An example I give to new students wrt (with respect to) breathing and kiais and getting a little extra 'uumph' out of their techniques is one of pushing a heavy car, one that's hard to budge, up a slight incline.
Hands are pushing hard on the trunk and you make a one big instantaneous power-push, in a movement remotely akin to a Wauke thrust, to get that car moving. When you exercise the push you globally (other muscles too) tighten your midsection muscles and make one big grunt to get ALL your strength out your arms and onto the trunk of the car. And after you have been pushing for a while and you are rapidly getting tired and exhausted, that grunt and shove movement becomes more and more important as you feel you are mustering the last of your strength and putting it into it (the shove).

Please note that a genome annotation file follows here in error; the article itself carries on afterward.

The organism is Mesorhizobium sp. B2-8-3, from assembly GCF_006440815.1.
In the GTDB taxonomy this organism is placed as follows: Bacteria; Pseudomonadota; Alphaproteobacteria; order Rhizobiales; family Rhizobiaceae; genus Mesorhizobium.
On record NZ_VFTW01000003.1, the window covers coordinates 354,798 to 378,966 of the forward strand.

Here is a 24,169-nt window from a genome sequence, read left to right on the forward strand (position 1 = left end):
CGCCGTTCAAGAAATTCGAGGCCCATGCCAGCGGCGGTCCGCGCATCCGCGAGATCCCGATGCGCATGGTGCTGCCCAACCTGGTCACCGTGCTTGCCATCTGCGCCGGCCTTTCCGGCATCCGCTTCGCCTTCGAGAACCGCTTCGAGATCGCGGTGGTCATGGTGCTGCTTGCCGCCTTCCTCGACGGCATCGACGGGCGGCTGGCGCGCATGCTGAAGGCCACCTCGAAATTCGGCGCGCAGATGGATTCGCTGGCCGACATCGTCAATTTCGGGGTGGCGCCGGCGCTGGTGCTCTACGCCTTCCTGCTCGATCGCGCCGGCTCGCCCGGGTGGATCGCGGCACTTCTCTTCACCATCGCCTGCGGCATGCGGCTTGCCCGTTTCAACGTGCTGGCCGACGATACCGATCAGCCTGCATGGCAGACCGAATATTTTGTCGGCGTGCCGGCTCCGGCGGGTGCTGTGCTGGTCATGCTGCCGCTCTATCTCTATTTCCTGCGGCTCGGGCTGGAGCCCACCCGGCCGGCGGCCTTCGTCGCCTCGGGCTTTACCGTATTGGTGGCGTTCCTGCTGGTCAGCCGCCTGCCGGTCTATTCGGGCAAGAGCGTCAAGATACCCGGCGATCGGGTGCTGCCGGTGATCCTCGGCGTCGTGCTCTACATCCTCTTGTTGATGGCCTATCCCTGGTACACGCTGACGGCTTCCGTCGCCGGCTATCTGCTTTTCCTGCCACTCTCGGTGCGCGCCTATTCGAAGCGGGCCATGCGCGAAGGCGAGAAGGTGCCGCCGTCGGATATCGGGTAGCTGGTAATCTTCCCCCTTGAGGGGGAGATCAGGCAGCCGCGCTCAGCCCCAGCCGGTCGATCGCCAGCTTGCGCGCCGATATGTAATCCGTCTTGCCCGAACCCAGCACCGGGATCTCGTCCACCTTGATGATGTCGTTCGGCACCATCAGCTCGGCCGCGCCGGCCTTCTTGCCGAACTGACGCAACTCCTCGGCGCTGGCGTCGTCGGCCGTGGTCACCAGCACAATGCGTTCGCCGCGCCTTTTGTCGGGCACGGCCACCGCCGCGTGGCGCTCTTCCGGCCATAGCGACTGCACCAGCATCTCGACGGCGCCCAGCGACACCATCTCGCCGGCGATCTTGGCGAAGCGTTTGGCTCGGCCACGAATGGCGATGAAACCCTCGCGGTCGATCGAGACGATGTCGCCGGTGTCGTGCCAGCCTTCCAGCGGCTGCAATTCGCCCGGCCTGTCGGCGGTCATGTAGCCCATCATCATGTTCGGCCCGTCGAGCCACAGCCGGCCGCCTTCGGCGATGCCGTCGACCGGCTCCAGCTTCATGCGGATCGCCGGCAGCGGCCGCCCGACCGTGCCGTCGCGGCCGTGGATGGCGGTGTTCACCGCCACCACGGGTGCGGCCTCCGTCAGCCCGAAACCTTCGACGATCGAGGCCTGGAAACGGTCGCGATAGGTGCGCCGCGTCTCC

I have more questions than answers about some of my pugilistic adventures sometimes, so I'll throw this one out in hopes that maybe someone knowledgeable in these matters can shed some light on the following, which may contain some of the values of a kiai.
Using a kiai can also protect the inner organs by tightening the midsection to prevent a strike from reaching the inner organs as I will mention next.
On the fighting side, I remember a 'hot and heavy' sparring match with a young American 'Master', whom I swear to this day was going after my internal organs. He hit me pretty good once in the lower ribs with what felt like a piercing, penetrating punch (felt like a shoken) causing me to involuntarily (automatically) let out a kiai -- A little yelp, actually. I remember 'yelping', exhaling and tightening up at the instant of the hit. Was this the body's automatic defense response to defend itself in an attempt to prevent injury?
Also, both of us immediately stopped for an instant giving each other stupid looks as if to say "What the...?" In retrospect I then saw the value of the kiai, if done purposely, as a tool to briefly and effectively distract an opponent.
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[This message has been edited by moulton (edited 02-06-99).]